# Short Version

Is there is an element of sound theory that quantifies how "far away" a sound seems to be coming from?

And is there a way to maximize that value in a sythisized stereo signal?

# Long Version

I was reading about the THX sound, and came across a YouTube video that visualizes the sound:

not just in a spectogram

but also using a Lissajous curve

If you listen to the sound, you will notice it starts mono; both channels are in-phase with each other, and so the line is nearly verticle:

but the mono channel begins to rotate, meaning you are hearing the mono sound move around you:

and then the two channels begin to separate, and you hear different content in each ear, which shows the rotating line beginning to separate:

until finally the channels are fully separate:

the higher frequencies are progressively added in:

And throughout all this, as higher and higher frequencies are added, the sound becomes "more expansive"

• rather than sounding like it is created close within me
• it sounds like it is progressively coming from further and further away from me
• all around me; like an expanding shell

# Sound Theory Question

But even at it's height of harmonizing, the sound still doesn't sound like it's from more then 25 meters away.

Is there a theoretical concept to the term I am asking about?

• can headphones reproduce it?
• can a sound signal be synthisized that has the theoritical "most" of it?

Is it simply adding higher and higher frequencies?

• and if so, doesn't that mean that the young can perceive sounds from further and further away
• because they have better hearing response

Note: Which seems to imply that "hearing loss" is actually "distance loss".

And the only way for something to sound "infinitely far away", would be if the listener had "infinite frequency response"?

tl;dr: How to make a tone that theoretically sounds like it's coming from infinitely far away?

• A sound infinitely far away would have zero intensity, so it's easy: silence is what a sound infinitely far away would sound like. Also, air absorbs high frequencies more than low, so farther away sounds have less high frequency content, not more. Commented Jan 21 at 4:59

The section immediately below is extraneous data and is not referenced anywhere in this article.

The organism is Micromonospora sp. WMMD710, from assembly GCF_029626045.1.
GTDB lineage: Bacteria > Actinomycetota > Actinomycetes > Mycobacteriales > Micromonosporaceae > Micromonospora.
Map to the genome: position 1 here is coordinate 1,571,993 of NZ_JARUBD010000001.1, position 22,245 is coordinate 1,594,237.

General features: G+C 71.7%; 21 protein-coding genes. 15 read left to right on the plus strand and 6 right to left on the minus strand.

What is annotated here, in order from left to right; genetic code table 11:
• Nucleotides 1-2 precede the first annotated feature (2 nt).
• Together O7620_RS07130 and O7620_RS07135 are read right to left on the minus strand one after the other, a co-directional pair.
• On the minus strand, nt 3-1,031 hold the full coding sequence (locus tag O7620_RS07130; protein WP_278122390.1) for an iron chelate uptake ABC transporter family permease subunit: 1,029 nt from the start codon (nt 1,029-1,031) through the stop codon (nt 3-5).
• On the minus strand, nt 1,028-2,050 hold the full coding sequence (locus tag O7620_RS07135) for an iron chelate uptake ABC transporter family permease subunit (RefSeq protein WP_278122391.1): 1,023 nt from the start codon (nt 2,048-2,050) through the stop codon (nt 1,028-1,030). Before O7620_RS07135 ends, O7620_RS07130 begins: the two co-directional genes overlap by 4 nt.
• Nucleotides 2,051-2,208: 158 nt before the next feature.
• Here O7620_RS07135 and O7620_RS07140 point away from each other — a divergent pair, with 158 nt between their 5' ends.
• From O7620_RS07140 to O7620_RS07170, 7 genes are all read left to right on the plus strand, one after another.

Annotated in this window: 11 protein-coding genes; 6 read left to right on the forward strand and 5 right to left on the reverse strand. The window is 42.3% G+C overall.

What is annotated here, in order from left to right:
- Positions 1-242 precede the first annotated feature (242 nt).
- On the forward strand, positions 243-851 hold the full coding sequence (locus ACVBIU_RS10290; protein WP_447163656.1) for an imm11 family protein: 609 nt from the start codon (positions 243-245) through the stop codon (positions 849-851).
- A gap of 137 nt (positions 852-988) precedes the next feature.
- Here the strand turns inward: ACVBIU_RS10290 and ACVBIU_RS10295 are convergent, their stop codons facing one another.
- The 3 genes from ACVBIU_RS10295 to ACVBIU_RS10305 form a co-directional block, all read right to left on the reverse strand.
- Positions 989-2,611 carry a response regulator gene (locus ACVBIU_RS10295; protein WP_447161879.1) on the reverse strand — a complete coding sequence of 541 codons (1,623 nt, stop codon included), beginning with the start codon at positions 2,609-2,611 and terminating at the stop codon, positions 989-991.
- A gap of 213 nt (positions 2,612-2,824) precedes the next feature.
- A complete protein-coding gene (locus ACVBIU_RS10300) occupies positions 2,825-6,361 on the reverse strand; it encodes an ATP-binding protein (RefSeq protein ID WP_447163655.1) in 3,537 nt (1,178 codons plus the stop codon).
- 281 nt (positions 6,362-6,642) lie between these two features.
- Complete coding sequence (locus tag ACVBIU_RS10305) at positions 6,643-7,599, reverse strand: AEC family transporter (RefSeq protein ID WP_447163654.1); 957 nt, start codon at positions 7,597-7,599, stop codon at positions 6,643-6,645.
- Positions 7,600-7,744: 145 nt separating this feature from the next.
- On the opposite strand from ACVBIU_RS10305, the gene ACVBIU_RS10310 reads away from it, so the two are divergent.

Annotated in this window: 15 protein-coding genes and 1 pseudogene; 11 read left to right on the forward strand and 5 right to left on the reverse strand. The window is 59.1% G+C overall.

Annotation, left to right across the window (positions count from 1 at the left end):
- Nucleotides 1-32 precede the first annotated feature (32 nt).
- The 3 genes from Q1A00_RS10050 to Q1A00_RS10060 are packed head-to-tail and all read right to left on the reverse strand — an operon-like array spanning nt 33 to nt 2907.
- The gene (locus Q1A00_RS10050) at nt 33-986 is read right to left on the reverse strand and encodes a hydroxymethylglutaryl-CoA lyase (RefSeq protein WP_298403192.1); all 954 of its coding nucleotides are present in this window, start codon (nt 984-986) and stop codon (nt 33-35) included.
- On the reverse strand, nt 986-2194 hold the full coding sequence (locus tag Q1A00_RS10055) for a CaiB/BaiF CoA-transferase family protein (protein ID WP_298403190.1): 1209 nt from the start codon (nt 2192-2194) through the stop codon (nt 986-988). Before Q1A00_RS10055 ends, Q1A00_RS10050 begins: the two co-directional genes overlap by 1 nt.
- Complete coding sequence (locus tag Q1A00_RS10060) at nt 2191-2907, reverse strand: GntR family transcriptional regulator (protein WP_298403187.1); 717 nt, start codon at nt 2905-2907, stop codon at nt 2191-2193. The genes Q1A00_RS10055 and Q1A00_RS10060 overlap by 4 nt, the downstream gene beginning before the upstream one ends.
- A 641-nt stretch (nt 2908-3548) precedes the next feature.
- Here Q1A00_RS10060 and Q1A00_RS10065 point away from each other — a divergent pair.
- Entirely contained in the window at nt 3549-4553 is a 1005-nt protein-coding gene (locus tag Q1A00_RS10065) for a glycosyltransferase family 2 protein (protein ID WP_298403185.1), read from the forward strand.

• The question uses the phrase "sounds like", which, to be honest, takes the answer out of the realm of theory and puts it into the realm of human perception. Now the question is "How do I modify and/or embellish the sound to make a person feel like it came from far away?" The usual suspects are some EQ coloration (mentioned in stillsleep's answer) and reverberation/echo effects. Commented Jan 21 at 11:26
• Don't vandalise your question just because you are not getting the answers you hoped for. Your research shows some serious theory/comprehension holes, which the answers have attempted to fill. Aside from matters of manners, you no longer own any content posted on SE. By posting you have licensed your content under Creative Commons licensing terms CC BY-SA 4.0 Commented Jan 23 at 18:13

How to make a tone that theoretically sounds like it's coming from infinitely far away?

In a word: don't.

To simulate a physical phenomenon at some infinite distance, it's useful to evaluate how it would behave at a really large distance. There's probably someone slammimg a door somewhere 100 mile from you now. How does it sound like to you?

Every metric that we use to gauge the distance of a sound tends towards silence in proportion to the sound's distance from the listener.

A faraway sound has to travel way more to reach your ear than the same sound happening right next to you. It's going to sound more diffuse, have less higher frequencies, and be quieter than the same sound happening at a shorter distance.

A sound that's infinitely far away is going to be infinitely diffuse, infinitely darker, and infinitely quieter. What does that leave you with?